From then to now
Thinking about Twente, the textile industry comes to mind. The region is well known for its textile production, which started here in the nineteenth century. For example, near the city centre of Hengelo, there used to be the Seahorse Textile Factory, a weaving mill where fabrics, especially bath towels, were produced. At this precise location, a unique sustainable housing estate, developed by VanWonen, is now being built. What is the story behind the Seahorse location?
From 1951 to 2008, this area between the streets Deldenerstraat and Geerdinksweg was the location of the textile mill Koninklijke Weefgoederen Fabriek (KWF), better known as Seahorse Hengelo. In countless Dutch households, the towels of the brand Seahorse were used to dry oneself off after a bath. They were produced here until 1972. After that, the factory closed its doors and other companies moved into the building.
Real post-war architecture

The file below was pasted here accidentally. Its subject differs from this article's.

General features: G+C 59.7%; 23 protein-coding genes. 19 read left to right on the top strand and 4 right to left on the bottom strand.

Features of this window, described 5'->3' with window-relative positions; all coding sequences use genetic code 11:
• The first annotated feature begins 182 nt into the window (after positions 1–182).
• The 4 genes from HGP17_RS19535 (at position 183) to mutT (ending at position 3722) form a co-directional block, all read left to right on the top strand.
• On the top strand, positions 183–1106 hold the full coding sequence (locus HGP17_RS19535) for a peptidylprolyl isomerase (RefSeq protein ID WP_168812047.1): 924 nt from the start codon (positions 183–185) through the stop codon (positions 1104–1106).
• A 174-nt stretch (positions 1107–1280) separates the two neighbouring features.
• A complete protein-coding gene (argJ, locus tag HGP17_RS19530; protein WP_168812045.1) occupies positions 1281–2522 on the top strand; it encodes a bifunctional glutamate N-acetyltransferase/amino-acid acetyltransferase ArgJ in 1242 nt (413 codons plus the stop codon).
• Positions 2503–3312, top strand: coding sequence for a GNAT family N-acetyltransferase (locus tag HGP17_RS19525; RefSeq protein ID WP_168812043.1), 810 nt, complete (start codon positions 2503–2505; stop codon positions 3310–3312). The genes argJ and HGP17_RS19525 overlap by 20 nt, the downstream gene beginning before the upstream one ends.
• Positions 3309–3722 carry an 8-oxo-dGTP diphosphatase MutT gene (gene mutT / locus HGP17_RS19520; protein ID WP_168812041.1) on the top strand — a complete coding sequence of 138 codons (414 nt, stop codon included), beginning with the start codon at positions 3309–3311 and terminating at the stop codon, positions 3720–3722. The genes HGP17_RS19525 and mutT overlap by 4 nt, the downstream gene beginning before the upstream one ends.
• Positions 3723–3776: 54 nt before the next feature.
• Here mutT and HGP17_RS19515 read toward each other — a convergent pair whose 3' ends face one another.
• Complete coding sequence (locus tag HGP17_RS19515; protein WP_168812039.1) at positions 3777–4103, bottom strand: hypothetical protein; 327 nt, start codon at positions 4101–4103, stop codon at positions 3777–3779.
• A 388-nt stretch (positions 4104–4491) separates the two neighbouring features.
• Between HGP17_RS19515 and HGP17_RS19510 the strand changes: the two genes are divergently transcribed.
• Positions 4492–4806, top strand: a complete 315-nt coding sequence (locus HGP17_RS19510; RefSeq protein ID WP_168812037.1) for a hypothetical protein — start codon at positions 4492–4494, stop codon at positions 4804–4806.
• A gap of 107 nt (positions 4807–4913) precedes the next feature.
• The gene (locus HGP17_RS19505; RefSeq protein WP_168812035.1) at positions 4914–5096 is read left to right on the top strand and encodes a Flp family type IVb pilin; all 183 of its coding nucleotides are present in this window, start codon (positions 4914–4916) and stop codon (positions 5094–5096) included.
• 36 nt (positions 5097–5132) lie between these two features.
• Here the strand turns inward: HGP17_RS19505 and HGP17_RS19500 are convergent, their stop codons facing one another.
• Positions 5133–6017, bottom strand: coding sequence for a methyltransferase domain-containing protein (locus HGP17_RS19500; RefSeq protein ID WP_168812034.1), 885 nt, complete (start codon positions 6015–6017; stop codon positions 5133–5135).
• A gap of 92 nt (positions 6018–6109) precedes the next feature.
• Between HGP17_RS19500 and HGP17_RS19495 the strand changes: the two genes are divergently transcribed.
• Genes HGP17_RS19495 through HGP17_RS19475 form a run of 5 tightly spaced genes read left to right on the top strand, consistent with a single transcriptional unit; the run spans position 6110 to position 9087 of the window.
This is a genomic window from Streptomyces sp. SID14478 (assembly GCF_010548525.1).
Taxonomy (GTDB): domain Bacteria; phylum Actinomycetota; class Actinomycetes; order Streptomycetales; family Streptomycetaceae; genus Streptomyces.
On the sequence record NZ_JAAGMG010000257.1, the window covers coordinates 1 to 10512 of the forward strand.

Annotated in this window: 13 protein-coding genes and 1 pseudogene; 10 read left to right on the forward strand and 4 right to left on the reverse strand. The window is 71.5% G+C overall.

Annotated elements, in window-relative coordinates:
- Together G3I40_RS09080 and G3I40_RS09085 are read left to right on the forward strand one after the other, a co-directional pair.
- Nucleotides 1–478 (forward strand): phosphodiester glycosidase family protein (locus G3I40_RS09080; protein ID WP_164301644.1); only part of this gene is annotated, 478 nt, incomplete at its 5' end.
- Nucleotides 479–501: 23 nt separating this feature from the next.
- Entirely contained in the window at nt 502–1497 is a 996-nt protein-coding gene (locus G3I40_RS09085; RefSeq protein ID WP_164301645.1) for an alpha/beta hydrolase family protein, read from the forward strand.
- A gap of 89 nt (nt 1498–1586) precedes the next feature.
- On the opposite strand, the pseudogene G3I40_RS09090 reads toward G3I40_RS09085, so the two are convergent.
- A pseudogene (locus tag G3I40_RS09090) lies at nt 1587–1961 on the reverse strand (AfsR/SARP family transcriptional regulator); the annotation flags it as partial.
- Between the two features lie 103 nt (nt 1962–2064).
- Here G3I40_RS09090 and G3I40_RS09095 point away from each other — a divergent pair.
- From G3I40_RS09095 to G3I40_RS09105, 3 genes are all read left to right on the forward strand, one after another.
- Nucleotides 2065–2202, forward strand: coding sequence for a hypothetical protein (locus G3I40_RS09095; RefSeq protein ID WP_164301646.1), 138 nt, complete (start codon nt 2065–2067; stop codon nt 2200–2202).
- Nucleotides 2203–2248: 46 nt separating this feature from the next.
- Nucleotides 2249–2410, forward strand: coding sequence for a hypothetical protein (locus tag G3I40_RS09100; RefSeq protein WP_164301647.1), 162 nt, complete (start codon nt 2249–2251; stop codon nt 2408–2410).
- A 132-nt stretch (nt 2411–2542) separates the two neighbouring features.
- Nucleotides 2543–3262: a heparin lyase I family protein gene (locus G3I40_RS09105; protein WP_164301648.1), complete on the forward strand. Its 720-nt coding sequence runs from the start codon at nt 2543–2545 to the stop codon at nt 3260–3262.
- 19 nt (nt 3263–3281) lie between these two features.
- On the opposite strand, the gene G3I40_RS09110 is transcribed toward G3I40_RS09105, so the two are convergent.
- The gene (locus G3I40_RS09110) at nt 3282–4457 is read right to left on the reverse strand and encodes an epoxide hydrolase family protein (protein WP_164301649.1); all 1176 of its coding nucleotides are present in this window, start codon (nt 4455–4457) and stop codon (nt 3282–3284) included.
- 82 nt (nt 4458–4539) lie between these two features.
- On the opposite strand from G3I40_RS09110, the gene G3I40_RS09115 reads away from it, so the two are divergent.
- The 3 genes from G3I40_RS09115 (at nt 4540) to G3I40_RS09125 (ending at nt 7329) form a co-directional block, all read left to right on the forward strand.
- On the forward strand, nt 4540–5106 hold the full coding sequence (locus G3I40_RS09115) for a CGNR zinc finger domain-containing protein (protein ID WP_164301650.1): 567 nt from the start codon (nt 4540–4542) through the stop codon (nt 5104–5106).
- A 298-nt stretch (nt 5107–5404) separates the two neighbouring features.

The textile mill was designed by architect H.W. van Lelyveld of architectural firm Beltman in Enschede. The design was typical of the architecture that emerged just after the Second World War, the period of rebuilding. In this period, many saw-tooth roofs were installed: semi-circular structures that could span a large factory hall. In 2008, the premises of the textile mill were demolished, except for the four characteristic saw-tooth roofs, and after a zoning plan change in 2018, the site became available for the new housing estate Seahorse Hengelo.
A nod to the industrial past
Tom Munter, development manager at VanWonen, has been involved in the development from the start. He explains: “We asked the prospective buyers what type of architecture they would like to see in this neighbourhood. The answer was unanimous: it had to refer to the industrial past. That’s why we have incorporated a lot of brick, steel trusses, robust concrete slabs and unique roof shapes.”
Reuse and sustainability
The original saw-tooth roofs have been reused in four remarkable loft style homes. But the reuse of materials did not stop there: some of the debris from the demolished factory has been used to make a base layer for the streets in the area. Recycling to the max! This is perfectly in keeping with the sustainable character of Seahorse. All homes are energy-neutral and the neighbourhood will be landscaped with many trees, flowers and other vegetation. Bioswales have been designed for the water management in the neighbourhood.
The first 110 homes are expected to be completed in 2022.